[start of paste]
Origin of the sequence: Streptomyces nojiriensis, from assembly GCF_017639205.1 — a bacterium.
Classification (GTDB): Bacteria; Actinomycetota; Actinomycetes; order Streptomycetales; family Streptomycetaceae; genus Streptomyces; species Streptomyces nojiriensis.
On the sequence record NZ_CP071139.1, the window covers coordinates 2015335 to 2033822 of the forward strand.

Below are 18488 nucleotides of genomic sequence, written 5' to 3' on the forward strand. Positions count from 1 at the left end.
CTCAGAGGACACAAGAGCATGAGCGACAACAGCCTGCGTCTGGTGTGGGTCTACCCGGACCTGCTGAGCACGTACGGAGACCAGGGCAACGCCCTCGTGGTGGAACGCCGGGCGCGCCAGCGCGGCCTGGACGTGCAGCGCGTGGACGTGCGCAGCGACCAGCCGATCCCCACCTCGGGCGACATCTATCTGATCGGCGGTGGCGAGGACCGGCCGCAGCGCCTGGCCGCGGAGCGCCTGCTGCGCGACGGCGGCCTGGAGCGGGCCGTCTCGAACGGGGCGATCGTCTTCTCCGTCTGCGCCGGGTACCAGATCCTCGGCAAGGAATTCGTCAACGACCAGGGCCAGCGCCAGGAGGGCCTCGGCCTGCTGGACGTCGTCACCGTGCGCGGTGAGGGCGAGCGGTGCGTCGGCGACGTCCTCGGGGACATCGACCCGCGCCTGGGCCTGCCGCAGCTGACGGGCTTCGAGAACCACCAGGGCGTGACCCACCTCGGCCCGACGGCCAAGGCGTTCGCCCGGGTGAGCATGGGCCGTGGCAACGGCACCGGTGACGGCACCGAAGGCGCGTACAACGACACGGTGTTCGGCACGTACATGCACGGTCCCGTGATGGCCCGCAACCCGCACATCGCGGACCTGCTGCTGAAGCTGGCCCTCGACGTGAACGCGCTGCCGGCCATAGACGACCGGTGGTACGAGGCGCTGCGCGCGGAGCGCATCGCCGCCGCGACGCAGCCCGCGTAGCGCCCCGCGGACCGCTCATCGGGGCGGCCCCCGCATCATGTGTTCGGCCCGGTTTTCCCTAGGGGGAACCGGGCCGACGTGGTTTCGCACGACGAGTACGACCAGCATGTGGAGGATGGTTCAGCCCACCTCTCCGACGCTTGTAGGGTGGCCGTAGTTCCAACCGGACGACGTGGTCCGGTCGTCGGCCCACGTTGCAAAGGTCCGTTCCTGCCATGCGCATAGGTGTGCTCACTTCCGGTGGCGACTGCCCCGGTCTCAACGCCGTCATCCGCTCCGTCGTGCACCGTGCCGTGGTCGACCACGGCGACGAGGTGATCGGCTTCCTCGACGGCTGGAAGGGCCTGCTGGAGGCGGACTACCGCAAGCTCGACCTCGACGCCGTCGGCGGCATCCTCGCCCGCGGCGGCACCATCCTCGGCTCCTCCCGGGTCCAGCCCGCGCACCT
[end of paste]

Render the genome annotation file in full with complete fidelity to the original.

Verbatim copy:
Origin of the sequence: Streptomyces nojiriensis, from assembly GCF_017639205.1 — a bacterium.
Classification (GTDB): Bacteria; Actinomycetota; Actinomycetes; order Streptomycetales; family Streptomycetaceae; genus Streptomyces; species Streptomyces nojiriensis.
On the sequence record NZ_CP071139.1, the window covers coordinates 2015335 to 2033822 of the forward strand.

Below are 18488 nucleotides of genomic sequence, written 5' to 3' on the forward strand. Positions count from 1 at the left end.
CTCAGAGGACACAAGAGCATGAGCGACAACAGCCTGCGTCTGGTGTGGGTCTACCCGGACCTGCTGAGCACGTACGGAGACCAGGGCAACGCCCTCGTGGTGGAACGCCGGGCGCGCCAGCGCGGCCTGGACGTGCAGCGCGTGGACGTGCGCAGCGACCAGCCGATCCCCACCTCGGGCGACATCTATCTGATCGGCGGTGGCGAGGACCGGCCGCAGCGCCTGGCCGCGGAGCGCCTGCTGCGCGACGGCGGCCTGGAGCGGGCCGTCTCGAACGGGGCGATCGTCTTCTCCGTCTGCGCCGGGTACCAGATCCTCGGCAAGGAATTCGTCAACGACCAGGGCCAGCGCCAGGAGGGCCTCGGCCTGCTGGACGTCGTCACCGTGCGCGGTGAGGGCGAGCGGTGCGTCGGCGACGTCCTCGGGGACATCGACCCGCGCCTGGGCCTGCCGCAGCTGACGGGCTTCGAGAACCACCAGGGCGTGACCCACCTCGGCCCGACGGCCAAGGCGTTCGCCCGGGTGAGCATGGGCCGTGGCAACGGCACCGGTGACGGCACCGAAGGCGCGTACAACGACACGGTGTTCGGCACGTACATGCACGGTCCCGTGATGGCCCGCAACCCGCACATCGCGGACCTGCTGCTGAAGCTGGCCCTCGACGTGAACGCGCTGCCGGCCATAGACGACCGGTGGTACGAGGCGCTGCGCGCGGAGCGCATCGCCGCCGCGACGCAGCCCGCGTAGCGCCCCGCGGACCGCTCATCGGGGCGGCCCCCGCATCATGTGTTCGGCCCGGTTTTCCCTAGGGGGAACCGGGCCGACGTGGTTTCGCACGACGAGTACGACCAGCATGTGGAGGATGGTTCAGCCCACCTCTCCGACGCTTGTAGGGTGGCCGTAGTTCCAACCGGACGACGTGGTCCGGTCGTCGGCCCACGTTGCAAAGGTCCGTTCCTGCCATGCGCATAGGTGTGCTCACTTCCGGTGGCGACTGCCCCGGTCTCAACGCCGTCATCCGCTCCGTCGTGCACCGTGCCGTGGTCGACCACGGCGACGAGGTGATCGGCTTCCTCGACGGCTGGAAGGGCCTGCTGGAGGCGGACTACCGCAAGCTCGACCTCGACGCCGTCGGCGGCATCCTCGCCCGCGGCGGCACCATCCTCGGCTCCTCCCGGGTCCAGCCCGCGCACCT